Question: Are you entitled to diminution in value of your vehicle involved in a collision?
Under common law tort doctrines, the measure of damages recoverable from a tortfeasor is generally adequate compensation for the loss sustained. It is also a correct statement that under Indiana law that that measure of damages includes diminution in value. But tort doctrines are not relevant when dealing with an insurance contract. Making a party “whole” is the province of tort law, but has no application when dealing with an insured and insurer. Since an insured’s claim is based solely on their policy, so their claim depends entirely on the terms of the contract. An insurance company’s obligation to indemnify requires it to restore the insured to the same position as before the event only to the extent required by the policy terms.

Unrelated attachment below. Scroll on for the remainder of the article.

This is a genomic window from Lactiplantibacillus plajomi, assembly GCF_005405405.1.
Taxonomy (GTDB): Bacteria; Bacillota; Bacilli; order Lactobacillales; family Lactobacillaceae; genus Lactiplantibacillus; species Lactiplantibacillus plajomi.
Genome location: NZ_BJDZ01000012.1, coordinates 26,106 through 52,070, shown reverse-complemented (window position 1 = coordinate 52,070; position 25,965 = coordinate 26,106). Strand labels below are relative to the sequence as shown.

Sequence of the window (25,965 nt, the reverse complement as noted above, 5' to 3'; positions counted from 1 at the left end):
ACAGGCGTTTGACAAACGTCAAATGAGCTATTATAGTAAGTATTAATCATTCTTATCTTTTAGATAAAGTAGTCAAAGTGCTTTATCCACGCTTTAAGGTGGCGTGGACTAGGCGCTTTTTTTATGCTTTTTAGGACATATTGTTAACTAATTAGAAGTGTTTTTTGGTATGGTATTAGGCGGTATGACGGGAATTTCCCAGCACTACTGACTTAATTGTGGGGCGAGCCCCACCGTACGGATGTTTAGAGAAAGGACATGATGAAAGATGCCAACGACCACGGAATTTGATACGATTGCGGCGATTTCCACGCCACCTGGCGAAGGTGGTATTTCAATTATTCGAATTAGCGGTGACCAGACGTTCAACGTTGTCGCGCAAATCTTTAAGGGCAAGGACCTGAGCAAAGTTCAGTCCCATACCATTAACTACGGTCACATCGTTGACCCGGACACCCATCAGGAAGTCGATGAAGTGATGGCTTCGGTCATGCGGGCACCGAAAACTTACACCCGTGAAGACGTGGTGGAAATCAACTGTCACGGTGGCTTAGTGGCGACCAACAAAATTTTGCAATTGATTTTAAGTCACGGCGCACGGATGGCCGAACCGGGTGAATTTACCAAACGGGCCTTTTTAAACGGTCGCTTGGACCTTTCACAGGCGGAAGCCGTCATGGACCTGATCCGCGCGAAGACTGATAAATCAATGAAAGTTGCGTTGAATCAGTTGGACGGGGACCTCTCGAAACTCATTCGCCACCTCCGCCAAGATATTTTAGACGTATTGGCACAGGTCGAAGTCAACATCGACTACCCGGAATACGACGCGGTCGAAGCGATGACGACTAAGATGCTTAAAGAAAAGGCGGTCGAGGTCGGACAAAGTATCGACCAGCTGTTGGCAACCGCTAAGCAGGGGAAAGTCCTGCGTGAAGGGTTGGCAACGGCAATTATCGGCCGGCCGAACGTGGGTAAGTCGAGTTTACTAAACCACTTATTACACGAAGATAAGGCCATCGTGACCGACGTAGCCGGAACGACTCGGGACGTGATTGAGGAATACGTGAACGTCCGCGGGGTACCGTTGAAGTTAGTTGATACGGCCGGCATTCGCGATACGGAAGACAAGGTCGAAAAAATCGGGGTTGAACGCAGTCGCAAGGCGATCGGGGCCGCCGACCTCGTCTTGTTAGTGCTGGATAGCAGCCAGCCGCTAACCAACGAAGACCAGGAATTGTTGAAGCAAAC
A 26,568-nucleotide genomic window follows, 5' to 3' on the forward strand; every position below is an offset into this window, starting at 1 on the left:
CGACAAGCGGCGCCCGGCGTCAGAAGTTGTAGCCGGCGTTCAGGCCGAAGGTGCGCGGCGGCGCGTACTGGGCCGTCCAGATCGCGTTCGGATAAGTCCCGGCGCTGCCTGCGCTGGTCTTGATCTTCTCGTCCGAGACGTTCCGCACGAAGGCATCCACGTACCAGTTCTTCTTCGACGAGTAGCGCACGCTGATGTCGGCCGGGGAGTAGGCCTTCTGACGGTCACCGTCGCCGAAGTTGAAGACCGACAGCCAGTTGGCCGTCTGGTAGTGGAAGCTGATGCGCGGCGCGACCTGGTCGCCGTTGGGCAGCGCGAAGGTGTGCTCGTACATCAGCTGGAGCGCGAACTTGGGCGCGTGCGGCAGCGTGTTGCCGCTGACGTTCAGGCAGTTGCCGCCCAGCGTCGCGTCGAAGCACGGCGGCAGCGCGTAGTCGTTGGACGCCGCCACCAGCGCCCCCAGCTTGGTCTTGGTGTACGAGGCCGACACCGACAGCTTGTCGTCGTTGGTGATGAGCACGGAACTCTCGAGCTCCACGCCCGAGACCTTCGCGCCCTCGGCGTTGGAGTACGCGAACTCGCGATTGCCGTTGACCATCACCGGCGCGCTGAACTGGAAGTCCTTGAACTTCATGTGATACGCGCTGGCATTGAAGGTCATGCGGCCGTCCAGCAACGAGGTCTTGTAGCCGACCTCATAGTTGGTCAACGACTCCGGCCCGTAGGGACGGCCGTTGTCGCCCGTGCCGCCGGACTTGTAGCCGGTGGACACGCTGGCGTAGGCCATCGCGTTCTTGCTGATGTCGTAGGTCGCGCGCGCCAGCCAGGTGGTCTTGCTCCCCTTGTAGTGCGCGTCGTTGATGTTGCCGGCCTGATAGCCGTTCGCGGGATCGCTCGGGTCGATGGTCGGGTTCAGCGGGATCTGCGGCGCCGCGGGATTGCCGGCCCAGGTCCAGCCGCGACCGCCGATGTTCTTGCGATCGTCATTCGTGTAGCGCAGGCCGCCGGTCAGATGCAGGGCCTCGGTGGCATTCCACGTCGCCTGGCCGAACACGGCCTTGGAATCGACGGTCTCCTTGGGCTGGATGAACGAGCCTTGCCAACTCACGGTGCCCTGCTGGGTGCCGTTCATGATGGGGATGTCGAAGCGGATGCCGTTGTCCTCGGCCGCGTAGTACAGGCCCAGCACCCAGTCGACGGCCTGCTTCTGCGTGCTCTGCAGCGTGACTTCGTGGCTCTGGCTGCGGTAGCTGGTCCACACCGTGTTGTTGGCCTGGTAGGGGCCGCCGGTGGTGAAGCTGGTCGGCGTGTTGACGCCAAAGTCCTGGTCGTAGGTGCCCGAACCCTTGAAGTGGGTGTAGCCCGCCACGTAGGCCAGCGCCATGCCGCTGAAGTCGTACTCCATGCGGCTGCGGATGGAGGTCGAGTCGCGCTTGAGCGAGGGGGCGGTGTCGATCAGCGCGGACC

Note, insurance contracts are subject to the same rules as other contracts. Policy terms are interpreted from the perspective of an ordinary policyholder of average intelligence, and if reasonably intelligent persons may honestly differ as to the meaning of the policy language, the policy is ambiguous. Ambiguities are construed strictly against the insurer. If the contract defines “loss”, that provision gives the insurer a choice to pay the insured either the actual cash value of the vehicle or the costs associated with repairing or replacing the vehicle with property of like kind and quality.